'Guilt. I feel guilty.'
'I want people to like me and I want to be liked.'
Alia Bhatt explores her tapori side in Gully Boy, 2019's Valentine's Day release.
But, she clarifies, it's not a romantic film.
Directed by Zoya Akhtar, the film revolves around Ranveer Singh, in this story about a rap singer who finally gets a chance to shine.
Alia looks back at her "most chilled-out film" and tells Patcy N/ Rediff.com, "I had to come on the sets, do time pass and then leave. I am not carrying the film on my shoulders, Ranveer is."
The trailer has been received very well. Did you expect this response?
Not at all!
When I saw the trailer, it definitely felt like a solid unit.
It was communicating the film correctly because it is tricky to communicate a film like this which is actually the journey of a boy. It also has me in it, and that had to be introduced correctly because it is not a love story.
There is an attraction between them, which is very important for the journey of the film.
And, of course, the other characters, the music...
All that had to be balanced out, and not confuse people.
The response has been overwhelming. It is the most positive response I have ever got for a trailer. So we were surprised and then we started getting nervous because now the expectations are high.
When there are expectations, you feel responsible.
The story is about an underdog who has been told that he has to lead a certain life and that he cannot imagine another life for himself.
Everyone -- no matter how big or small in life -- has a dream and we want to fulfil it. So I think when we make a story about struggle, passion and achieving, everyone will connect with it.
Some of the dialogues have becomes memes. Have you seen any?
Of course! I am very happy (laughs).
This means it's a hit!
I am the meme queen (laughs) but it also means it has impacted people.
The memes are really funny, and it shows how creative people are.
They give a push to the dialogues, which are very interesting.
This is the first time you are playing a rowdy character.
I had a lot of fun.
I am not like that in person, but I do have a tapori side.
When I was playing this character, I could feel it.
I was like I can speak like this. It seemed like a lot of fun.
I may look like a Juhu-ite, hoity-toity and dainty-vainty and all, but actually, there is a small Mumbaikar (element) in my heart and in my DNA.
I felt pretty comfortable saying my dialogues.
One of the main things I enjoyed about Safeena's character was that she does not have time for nonsense. She will say what she has to and get it done the way she wants it to get done.
I love that attitude about her. It's amazing and so freeing.
As an actor, you have to be correct all the time and say the right things. So it was fun to be incorrect.
I wish I could be a little bad, and not good!
What's stopping you?
Guilt. I feel guilty.
I want people to like me and I want to be liked.
I don't want to be somebody who has said something wrong.
I am very short-tempered. Whenever I lose my temper, I just say what I have to and get it out of my system.
I used that a lot with Safeena.
But Safeena has a shorter temper than me, and I have not experienced in life. So that was a new experience.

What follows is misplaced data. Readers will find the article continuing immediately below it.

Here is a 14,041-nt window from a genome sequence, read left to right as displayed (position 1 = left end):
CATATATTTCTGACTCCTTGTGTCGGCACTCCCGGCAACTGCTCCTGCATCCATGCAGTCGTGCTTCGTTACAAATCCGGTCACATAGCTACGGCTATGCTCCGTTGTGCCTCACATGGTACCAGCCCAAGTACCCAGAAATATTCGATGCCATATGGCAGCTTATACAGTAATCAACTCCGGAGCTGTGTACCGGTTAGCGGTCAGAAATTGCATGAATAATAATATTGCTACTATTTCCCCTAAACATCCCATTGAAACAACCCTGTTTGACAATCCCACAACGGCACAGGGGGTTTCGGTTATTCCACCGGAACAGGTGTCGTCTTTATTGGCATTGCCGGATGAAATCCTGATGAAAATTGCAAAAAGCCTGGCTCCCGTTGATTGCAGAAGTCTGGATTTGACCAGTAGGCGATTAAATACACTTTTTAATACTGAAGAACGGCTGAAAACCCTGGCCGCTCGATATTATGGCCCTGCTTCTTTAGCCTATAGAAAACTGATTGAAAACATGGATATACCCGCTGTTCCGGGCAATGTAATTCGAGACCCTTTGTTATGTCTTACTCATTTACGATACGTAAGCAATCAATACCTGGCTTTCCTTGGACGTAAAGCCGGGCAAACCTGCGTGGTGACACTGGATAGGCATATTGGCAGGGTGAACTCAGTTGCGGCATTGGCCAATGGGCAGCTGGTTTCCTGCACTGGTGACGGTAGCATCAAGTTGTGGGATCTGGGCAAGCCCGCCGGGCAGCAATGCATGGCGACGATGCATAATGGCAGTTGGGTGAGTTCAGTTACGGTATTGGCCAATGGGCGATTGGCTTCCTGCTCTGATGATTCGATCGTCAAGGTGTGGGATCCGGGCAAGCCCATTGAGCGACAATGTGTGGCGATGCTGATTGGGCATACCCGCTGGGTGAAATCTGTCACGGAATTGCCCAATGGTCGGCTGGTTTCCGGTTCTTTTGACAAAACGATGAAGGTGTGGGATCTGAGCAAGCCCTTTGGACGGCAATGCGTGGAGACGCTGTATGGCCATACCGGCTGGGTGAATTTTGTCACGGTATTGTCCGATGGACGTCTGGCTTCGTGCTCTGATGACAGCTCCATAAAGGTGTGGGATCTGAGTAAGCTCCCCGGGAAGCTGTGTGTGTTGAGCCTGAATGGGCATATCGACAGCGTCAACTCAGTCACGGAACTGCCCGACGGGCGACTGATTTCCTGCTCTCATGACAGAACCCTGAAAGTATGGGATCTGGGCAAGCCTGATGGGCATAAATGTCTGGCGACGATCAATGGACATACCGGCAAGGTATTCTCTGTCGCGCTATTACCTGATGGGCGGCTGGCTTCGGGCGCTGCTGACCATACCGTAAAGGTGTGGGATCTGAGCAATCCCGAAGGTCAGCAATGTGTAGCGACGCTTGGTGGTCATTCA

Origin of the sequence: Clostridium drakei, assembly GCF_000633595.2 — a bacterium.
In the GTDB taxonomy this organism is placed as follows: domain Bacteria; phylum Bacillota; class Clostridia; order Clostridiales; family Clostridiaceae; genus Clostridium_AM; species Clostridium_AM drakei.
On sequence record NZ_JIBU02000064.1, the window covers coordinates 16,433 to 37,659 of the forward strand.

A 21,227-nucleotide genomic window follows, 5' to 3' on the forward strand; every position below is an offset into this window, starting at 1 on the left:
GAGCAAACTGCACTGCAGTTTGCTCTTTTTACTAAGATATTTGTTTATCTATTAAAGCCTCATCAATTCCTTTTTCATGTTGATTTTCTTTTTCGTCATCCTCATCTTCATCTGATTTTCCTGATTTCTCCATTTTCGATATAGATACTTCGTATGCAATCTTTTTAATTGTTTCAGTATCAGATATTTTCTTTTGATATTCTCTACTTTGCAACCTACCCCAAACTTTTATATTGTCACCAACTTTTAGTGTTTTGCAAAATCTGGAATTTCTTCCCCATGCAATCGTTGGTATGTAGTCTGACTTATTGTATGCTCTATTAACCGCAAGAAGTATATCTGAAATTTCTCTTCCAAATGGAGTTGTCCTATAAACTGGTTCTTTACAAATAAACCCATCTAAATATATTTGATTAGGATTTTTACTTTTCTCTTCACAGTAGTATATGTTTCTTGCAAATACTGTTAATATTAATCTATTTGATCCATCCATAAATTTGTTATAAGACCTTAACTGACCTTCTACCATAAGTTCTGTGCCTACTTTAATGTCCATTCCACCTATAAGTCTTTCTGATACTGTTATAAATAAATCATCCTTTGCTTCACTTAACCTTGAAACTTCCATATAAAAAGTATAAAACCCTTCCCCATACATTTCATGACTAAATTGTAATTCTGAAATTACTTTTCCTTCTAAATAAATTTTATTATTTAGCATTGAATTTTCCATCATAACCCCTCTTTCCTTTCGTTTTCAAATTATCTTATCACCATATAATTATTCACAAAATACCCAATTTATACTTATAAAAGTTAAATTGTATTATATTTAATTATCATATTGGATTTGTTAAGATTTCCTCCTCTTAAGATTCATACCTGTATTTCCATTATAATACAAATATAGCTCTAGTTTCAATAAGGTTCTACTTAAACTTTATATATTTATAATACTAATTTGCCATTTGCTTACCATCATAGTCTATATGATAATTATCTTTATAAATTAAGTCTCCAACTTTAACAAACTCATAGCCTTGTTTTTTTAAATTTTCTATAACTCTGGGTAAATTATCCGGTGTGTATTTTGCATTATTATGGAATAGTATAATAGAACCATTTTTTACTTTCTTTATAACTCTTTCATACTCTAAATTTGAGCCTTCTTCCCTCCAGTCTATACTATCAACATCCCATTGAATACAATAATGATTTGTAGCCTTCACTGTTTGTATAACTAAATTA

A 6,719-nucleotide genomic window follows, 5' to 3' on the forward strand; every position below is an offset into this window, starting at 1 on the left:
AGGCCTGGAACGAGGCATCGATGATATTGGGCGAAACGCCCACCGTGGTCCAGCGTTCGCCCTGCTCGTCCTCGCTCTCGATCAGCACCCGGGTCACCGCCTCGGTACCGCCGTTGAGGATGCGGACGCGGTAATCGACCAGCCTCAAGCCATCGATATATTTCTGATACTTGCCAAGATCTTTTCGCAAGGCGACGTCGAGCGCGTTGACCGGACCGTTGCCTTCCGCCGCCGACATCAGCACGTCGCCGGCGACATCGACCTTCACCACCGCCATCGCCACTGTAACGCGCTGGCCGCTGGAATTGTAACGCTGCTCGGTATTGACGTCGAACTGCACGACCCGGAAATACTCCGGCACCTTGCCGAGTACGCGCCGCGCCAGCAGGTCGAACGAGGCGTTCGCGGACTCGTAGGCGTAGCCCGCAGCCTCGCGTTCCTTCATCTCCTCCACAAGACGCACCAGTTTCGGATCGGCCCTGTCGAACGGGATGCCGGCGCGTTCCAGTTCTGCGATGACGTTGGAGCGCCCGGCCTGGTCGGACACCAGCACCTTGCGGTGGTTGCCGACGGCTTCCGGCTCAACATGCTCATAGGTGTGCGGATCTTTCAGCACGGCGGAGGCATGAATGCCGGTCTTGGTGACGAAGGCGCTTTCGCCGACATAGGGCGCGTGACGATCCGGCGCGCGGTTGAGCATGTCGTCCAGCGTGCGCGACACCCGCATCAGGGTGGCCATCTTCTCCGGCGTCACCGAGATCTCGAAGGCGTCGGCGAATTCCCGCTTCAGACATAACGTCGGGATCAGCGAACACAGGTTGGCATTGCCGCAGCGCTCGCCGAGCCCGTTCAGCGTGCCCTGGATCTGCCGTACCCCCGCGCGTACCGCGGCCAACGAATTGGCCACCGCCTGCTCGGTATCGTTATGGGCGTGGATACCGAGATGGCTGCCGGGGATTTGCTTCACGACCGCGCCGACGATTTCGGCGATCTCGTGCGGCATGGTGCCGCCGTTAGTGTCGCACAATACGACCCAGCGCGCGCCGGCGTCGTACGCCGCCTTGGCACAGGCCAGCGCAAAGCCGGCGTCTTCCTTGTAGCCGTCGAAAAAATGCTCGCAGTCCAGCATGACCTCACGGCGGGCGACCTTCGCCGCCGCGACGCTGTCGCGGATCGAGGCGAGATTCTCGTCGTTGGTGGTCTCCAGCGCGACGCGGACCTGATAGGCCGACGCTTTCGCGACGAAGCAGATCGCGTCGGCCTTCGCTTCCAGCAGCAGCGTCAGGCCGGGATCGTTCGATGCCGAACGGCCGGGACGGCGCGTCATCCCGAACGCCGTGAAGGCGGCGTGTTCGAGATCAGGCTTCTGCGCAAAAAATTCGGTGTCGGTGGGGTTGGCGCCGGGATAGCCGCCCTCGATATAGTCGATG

You have sung in your earlier films. Why haven't you sung here?
The stand that Zoya -- and even I -- wanted to take was that there is more to my character. Just because there are no songs does not mean I should feel insecure or worried. That did not matter at all because my character is very strong.
Putting a song in between would have made it unauthentic, and this film is authentic.
I am not a rapper in the film, so there was no point.
Were you aware of the underground hip hop culture?
I was aware of Divine and Naezy.
I had heard about them because my sister (writer Shaheen Bhatt) is into this underground scene. She was the one who told me that Zoya was making a film on these artists.
A year later, this film came to me and I was excited to be a part of it.
After being a part of Gully Boy, I have realised how alive the Indian hip hop and rap culture is. It just hasn't been given a commercial platform.
It's very popular, but we haven't woken up to it yet.
But it is changing.
Apna Time Aayega is topping the charts and it is pure rap.
How difficult was it keeping up with Ranveer's energy?
I don't have to keep up with his energy. I enjoy his energy.
As a performer, he has blown my mind.
He is amazing.
While interacting with him on the sets, I realised that he is a simple, sensitive, human being.
His energy increases only because he wants everyone to have a good time on the sets.
He wants people to feel happy. He wants to send out positive energy even though he may not necessarily be feeling it. That's an art.
Was it tough to step into this film after Raazi?
This was the most chilled out film I have done.
Ranveer had to everything. I had to come on the sets, do time pass and then leave.
I am not carrying the film on my shoulders, Ranveer is.
In Raazi, I was doing too many things, but here, I really did not have to do anything.
How secure are you as an actor?
The only things that matter when I take up a film are the director, the story and the character.
Sometime you may get a film where the character is amazing, but the story does not match up. Then, it does not balance out for me.
Nothing else matters. Who the director decides to take as your co-star, the music composers... all that should not be your prerogative at all, unless you are producing the film. Which I am not.